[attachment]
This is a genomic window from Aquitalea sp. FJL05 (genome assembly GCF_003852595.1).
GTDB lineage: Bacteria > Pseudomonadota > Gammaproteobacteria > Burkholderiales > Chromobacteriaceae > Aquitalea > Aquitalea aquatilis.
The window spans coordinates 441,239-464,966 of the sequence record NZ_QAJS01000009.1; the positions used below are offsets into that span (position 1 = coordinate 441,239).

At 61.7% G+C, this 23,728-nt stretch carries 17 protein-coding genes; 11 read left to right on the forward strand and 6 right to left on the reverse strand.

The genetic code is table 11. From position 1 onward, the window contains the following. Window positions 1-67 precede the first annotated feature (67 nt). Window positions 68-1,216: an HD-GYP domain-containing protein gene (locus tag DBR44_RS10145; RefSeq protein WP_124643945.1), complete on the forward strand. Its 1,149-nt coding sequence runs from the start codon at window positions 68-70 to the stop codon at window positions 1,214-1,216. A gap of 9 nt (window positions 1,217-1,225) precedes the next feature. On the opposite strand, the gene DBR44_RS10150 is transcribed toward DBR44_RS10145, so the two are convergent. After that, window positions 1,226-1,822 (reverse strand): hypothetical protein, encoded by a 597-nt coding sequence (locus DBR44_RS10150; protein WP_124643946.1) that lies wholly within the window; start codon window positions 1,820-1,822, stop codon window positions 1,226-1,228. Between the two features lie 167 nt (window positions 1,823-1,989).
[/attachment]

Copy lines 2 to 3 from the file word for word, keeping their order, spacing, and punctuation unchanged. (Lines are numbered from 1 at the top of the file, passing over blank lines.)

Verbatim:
GTDB lineage: Bacteria > Pseudomonadota > Gammaproteobacteria > Burkholderiales > Chromobacteriaceae > Aquitalea > Aquitalea aquatilis.
The window spans coordinates 441,239-464,966 of the sequence record NZ_QAJS01000009.1; the positions used below are offsets into that span (position 1 = coordinate 441,239).